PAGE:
Google Fiber may be a well-known name, but it is not exactly a commonplace service. In fact, the company only offers service in 6 markets today, with another 6 in-progress, and several others being considered. Expansion has been slow, though, partially because of the high cost of installation and partially because of overall interest in the offering, both from consumers and from municipalities.
This week, the company has taken a major step in adding to their infrastructure, by announcing the purchase of Webpass. The San Francisco-based ISP offers a comparable service to Google Fiber, but in markets where Google is currently not offering their services. With this single transaction, they have nearly doubled their metropolitan footprint, including in 2 cities that were in-progress previously.
Webpass takes a different approach to offering their gigabit service to customers, though. Rather than using fiber running throughout a city, they use point-to-point wireless to connect to a central hub, where cabling is then run to the subscribers. For example, in an apartment complex, you might have an antenna on the top of a building, and the hub would cover everyone inside that single complex.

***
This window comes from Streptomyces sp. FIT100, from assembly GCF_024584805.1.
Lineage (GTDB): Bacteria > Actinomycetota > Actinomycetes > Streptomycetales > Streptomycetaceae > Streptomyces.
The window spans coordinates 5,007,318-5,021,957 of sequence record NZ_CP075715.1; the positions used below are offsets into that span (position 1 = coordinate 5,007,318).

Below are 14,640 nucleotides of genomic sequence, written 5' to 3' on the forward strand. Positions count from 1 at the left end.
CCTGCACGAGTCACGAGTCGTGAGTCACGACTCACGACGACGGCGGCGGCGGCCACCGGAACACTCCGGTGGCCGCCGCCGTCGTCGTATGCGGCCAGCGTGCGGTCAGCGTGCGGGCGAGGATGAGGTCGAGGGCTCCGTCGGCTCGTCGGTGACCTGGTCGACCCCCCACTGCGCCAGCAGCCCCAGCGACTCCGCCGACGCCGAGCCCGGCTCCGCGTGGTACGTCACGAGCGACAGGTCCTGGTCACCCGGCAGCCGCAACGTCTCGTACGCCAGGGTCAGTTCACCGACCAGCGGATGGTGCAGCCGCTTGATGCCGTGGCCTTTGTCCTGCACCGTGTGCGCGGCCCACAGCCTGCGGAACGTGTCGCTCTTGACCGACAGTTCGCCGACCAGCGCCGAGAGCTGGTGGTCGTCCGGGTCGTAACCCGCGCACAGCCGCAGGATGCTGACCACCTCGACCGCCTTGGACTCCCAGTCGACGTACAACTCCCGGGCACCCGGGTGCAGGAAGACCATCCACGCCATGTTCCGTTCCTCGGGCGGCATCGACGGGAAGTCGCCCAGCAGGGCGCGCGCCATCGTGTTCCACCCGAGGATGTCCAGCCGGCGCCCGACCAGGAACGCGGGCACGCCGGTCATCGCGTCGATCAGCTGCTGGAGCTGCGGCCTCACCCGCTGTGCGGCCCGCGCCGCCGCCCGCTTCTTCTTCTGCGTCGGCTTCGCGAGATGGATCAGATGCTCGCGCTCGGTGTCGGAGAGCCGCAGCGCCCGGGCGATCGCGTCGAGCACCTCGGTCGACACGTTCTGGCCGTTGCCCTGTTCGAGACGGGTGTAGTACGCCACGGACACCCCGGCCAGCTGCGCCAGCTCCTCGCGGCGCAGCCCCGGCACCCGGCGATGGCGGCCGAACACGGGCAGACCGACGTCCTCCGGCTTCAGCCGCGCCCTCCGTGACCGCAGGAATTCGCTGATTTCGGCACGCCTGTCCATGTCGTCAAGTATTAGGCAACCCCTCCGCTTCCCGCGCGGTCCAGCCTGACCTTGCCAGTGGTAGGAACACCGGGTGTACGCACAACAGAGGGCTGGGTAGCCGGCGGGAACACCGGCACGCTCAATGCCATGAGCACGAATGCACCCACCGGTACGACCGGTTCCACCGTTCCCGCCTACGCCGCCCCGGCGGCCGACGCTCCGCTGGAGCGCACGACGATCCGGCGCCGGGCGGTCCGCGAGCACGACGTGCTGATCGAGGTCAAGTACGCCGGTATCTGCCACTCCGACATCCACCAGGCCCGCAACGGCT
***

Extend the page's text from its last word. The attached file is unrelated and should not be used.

Because of this technological setup, the service is only offered to multitenant building, like offices, apartments and condos. The company says it is far too expensive to offer the service to individual buildings at this time. When combined with a fiber infrastructure from Google, however, it is possible that Google might be able to offer their services to all types of buildings in these markets for less than installing a full infrastructure.
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